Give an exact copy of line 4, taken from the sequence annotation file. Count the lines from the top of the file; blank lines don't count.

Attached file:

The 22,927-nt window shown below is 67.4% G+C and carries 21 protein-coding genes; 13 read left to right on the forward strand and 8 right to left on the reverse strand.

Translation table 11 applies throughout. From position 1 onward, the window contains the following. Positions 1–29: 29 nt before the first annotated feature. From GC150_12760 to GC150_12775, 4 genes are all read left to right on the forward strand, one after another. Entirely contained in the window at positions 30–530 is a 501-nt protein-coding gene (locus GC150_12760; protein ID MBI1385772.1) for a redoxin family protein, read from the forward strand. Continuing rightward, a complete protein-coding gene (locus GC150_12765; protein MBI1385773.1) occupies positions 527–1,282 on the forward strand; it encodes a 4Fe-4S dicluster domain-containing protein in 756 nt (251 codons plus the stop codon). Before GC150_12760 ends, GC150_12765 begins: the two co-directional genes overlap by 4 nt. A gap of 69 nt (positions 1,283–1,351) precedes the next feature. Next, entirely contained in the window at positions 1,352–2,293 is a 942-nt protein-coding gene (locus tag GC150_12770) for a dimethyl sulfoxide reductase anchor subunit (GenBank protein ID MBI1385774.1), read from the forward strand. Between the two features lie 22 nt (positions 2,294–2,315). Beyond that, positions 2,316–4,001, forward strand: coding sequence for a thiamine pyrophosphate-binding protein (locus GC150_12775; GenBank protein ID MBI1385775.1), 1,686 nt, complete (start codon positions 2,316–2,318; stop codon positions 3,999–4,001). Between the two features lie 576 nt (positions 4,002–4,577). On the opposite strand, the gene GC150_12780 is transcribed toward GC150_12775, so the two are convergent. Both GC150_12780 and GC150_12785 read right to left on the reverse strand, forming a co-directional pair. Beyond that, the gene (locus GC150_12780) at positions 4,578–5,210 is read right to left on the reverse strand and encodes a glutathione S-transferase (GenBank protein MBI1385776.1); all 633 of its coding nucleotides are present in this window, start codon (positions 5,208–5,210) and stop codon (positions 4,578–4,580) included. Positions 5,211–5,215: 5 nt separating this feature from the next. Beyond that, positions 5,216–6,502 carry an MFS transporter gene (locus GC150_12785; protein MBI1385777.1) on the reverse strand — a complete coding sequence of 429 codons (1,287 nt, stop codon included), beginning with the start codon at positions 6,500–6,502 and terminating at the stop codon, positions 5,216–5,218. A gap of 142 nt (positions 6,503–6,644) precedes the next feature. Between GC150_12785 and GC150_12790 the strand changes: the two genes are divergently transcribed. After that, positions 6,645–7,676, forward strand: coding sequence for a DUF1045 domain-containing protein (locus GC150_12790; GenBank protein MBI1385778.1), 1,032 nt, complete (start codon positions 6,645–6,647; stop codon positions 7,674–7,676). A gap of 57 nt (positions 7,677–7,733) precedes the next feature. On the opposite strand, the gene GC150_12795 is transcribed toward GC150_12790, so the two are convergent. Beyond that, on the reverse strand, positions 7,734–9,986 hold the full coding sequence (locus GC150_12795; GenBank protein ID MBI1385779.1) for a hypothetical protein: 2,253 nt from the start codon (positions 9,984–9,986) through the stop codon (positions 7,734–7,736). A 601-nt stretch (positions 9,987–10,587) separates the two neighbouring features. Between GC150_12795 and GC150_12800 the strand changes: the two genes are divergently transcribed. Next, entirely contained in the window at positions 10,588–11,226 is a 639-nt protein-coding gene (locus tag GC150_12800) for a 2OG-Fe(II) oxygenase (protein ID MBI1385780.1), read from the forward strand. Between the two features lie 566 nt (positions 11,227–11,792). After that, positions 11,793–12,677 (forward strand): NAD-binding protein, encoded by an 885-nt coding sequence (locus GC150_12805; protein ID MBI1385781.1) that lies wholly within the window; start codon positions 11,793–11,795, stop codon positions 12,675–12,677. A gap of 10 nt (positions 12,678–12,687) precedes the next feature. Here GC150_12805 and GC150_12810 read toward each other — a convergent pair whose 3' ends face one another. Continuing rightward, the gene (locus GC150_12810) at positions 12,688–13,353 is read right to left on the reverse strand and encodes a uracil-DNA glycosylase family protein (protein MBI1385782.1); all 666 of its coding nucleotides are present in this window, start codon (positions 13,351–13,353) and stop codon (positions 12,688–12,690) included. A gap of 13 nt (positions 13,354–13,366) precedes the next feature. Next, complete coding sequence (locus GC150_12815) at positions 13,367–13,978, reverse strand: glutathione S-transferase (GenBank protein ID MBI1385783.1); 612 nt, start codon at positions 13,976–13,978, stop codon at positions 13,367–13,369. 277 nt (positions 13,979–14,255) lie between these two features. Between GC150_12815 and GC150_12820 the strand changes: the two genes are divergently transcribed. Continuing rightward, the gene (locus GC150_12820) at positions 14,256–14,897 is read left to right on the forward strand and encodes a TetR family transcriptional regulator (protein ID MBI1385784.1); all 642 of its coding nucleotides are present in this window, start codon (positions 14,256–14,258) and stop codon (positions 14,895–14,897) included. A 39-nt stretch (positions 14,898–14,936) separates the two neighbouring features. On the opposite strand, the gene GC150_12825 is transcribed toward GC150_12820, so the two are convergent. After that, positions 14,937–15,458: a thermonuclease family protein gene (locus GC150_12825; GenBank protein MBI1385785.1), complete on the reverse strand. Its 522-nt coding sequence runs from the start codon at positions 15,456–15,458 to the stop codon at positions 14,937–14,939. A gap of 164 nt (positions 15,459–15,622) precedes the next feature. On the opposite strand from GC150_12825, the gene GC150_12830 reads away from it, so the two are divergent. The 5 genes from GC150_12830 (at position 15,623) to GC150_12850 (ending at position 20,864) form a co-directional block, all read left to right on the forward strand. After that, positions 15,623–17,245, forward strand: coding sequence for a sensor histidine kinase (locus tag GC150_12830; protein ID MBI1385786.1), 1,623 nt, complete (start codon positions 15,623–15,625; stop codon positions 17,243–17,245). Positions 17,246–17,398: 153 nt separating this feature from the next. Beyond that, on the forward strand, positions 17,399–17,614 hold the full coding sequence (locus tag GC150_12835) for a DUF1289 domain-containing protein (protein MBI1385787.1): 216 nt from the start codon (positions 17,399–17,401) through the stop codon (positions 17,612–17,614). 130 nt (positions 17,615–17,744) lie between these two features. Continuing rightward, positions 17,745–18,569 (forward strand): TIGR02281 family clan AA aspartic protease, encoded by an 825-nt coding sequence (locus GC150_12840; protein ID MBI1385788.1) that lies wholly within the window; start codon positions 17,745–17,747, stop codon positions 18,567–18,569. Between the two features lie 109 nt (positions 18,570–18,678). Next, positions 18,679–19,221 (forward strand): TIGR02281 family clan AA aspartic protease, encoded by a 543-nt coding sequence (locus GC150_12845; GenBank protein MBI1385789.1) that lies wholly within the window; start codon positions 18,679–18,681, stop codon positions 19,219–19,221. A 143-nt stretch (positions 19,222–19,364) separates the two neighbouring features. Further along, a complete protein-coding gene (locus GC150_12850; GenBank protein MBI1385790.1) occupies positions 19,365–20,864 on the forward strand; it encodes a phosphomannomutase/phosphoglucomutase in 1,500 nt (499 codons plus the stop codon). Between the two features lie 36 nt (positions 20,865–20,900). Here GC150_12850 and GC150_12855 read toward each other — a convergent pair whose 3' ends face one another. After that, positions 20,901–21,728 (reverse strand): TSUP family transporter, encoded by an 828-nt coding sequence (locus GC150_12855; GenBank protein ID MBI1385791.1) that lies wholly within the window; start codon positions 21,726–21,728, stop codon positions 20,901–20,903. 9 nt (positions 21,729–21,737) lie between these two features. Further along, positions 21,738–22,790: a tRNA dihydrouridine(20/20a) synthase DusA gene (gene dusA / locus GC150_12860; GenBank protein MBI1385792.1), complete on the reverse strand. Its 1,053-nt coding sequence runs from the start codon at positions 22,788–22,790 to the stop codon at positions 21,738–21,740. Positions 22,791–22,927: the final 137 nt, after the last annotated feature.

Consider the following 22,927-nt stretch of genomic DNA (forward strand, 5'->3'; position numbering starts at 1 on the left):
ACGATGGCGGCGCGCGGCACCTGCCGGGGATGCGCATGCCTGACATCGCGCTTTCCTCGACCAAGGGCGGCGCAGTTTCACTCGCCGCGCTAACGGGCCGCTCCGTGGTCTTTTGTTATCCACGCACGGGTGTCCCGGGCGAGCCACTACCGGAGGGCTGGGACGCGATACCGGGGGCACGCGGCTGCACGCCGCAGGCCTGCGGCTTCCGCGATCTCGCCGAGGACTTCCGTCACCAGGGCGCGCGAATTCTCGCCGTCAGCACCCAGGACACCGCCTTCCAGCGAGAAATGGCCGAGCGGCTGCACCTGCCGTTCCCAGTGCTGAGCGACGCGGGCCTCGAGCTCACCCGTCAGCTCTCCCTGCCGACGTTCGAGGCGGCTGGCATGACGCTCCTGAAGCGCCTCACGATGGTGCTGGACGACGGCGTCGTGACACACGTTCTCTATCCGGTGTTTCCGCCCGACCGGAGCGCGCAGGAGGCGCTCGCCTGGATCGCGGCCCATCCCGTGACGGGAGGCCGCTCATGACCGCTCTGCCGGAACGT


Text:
ACGATGGCGGCGCGCGGCACCTGCCGGGGATGCGCATGCCTGACATCGCGCTTTCCTCGACCAAGGGCGGCGCAGTTTCACTCGCCGCGCTAACGGGCCGCTCCGTGGTCTTTTGTTATCCACGCACGGGTGTCCCGGGCGAGCCACTACCGGAGGGCTGGGACGCGATACCGGGGGCACGCGGCTGCACGCCGCAGGCCTGCGGCTTCCGCGATCTCGCCGAGGACTTCCGTCACCAGGGCGCGCGAATTCTCGCCGTCAGCACCCAGGACACCGCCTTCCAGCGAGAAATGGCCGAGCGGCTGCACCTGCCGTTCCCAGTGCTGAGCGACGCGGGCCTCGAGCTCACCCGTCAGCTCTCCCTGCCGACGTTCGAGGCGGCTGGCATGACGCTCCTGAAGCGCCTCACGATGGTGCTGGACGACGGCGTCGTGACACACGTTCTCTATCCGGTGTTTCCGCCCGACCGGAGCGCGCAGGAGGCGCTCGCCTGGATCGCGGCCCATCCCGTGACGGGAGGCCGCTCATGACCGCTCTGCCGGAACGT